Despite being concentrated to one country, Chinese social media platforms are as big as their global counterparts
China has harsh rules when it comes to the internet. Almost all major social media platforms, including Facebook, Twitter, Instagram and Snapchat are officially banned in the country.
The Chinese government’s censorship policies have given birth to a totally different set of players as part of its internet economy. Platforms such as QQ, Qzone and for a long while Baidu which a very few know about outside of China, rule the roost in the country.
Despite being concentrated to one country, these platforms are as big as their global counterparts. Tencent which owns QQ, Qzone and WeChat compares with Facebook (which owns WhatsApp, Messenger and Instagram) in terms of revenue and net income.
In the first half of 2017, the net revenue of Tencent was USD 15.7 billion compared to Facebook’s USD 17.4 billion. Whereas, the net income for Tencent stood at USD 4.8 billion and Facebook with USD 7 billion.
Tencent’s number may seem lower than Facebook but given the fact that the combined user base for Facebook services is more than double that of Tencent services, it is no mean feat.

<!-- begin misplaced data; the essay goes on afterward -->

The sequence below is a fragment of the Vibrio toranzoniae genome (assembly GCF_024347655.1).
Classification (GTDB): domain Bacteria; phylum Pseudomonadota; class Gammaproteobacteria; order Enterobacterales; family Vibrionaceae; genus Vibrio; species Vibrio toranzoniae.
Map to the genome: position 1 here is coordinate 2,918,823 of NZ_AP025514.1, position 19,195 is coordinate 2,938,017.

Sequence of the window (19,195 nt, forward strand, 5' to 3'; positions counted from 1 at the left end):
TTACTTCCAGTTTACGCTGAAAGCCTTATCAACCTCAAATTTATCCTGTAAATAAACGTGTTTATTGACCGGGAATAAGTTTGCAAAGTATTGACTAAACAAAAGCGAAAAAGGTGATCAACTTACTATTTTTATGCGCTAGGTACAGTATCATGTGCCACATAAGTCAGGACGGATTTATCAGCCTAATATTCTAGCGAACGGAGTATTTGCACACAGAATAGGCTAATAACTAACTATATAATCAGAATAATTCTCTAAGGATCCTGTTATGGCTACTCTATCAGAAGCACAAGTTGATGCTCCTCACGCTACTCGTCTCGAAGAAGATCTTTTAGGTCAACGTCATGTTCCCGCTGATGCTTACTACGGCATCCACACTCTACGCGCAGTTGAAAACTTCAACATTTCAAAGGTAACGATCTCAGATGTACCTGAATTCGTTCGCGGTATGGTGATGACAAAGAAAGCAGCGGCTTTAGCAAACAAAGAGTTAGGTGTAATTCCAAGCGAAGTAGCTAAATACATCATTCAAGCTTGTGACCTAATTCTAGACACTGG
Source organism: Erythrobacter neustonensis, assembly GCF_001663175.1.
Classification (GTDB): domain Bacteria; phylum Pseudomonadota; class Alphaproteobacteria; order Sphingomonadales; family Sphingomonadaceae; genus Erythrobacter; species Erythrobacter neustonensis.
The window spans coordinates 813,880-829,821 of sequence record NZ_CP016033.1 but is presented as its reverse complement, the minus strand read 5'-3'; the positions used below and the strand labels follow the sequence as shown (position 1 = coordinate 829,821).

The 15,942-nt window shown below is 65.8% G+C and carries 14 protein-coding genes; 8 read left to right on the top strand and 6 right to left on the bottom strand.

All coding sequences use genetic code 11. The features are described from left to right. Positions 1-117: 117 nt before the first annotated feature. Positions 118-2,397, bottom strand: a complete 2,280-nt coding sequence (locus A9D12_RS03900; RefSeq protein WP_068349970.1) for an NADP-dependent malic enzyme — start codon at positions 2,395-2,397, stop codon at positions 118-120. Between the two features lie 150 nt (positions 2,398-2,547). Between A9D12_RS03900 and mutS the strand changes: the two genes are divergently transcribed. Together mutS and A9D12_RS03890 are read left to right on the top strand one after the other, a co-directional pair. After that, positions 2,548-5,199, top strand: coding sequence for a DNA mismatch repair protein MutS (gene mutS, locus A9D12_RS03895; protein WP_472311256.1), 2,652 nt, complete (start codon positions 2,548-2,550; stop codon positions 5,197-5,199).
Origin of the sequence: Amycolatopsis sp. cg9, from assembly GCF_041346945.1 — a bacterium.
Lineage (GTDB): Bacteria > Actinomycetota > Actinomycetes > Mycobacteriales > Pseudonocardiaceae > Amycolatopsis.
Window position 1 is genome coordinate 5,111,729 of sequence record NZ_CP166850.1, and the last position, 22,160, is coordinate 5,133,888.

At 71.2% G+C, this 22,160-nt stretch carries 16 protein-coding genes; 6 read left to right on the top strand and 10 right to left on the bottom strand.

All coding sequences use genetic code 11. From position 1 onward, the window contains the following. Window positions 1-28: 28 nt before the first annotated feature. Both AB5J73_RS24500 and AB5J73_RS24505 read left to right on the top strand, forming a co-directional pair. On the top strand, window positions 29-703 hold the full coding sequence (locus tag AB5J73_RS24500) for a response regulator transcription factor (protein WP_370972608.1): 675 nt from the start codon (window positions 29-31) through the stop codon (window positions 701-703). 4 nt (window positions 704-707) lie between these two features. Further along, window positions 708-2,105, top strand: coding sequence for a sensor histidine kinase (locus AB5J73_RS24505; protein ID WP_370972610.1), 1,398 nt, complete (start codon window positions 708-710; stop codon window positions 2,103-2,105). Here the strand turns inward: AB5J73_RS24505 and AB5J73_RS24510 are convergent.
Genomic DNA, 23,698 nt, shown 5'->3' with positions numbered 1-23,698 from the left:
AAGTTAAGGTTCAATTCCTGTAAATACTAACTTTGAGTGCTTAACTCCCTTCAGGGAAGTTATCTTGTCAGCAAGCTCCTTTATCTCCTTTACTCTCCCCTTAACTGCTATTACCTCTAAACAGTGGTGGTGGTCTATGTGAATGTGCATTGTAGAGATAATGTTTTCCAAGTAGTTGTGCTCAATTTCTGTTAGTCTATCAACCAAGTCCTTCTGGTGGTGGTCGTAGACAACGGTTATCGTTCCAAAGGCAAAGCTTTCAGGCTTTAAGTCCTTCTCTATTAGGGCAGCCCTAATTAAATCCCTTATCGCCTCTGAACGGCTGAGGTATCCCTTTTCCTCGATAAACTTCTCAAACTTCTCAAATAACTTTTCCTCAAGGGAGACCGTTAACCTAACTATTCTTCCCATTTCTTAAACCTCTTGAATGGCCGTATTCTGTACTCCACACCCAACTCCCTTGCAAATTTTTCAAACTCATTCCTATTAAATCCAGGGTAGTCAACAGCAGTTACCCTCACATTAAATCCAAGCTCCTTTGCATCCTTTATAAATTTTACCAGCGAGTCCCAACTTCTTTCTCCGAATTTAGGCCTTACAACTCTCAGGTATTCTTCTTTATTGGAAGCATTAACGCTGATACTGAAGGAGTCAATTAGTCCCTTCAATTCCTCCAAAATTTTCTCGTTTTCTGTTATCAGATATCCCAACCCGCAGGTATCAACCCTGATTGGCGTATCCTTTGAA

Moreover, Tencent’s reach is practically limited to one country whereas Facebook has a global presence. This means, comparatively, Facebook has a larger audience for advertisement and better scope for growth in terms of the market than Tencent.
From the market's standpoint, Tencent's share price has rocketed more than 60 percent since August 2016 whereas shares of Facebook have grown 35 percent in the last one year. In 2016, Tencent became the largest tech company in China in terms of market capitalisation and is currently racing with e-commerce giant Alibaba, going back and forth, for the title.
Other global internet behemoths which are allowed in China are far from emulating their feats which they achieved in other countries. Google which indisputably is number one search engine in the world has a 1.7 percent market share in China. Comparatively, its counterpart Baidu dominates with 77.1 percent market share.
The e-commerce giant Amazon has a meager 0.8 percent market share whereas Alibaba owned Tmall.com stands tall with 56.6 percent share.Last year, the ride hailing startup Uber exited China after facing stiff competition from home-grown Didi. In August, the Chinese ride-hailing firm Didi Chuxing announced the acquisition of Uber's operations in China in a USD 35 billion deal. While Didi acquired Uber China's brand, business operations, and data, Uber received 5.89 percent share of the combined entity, totalling 17.7 percent economic interest in Didi Chuxing.The Great Diwali Discount!
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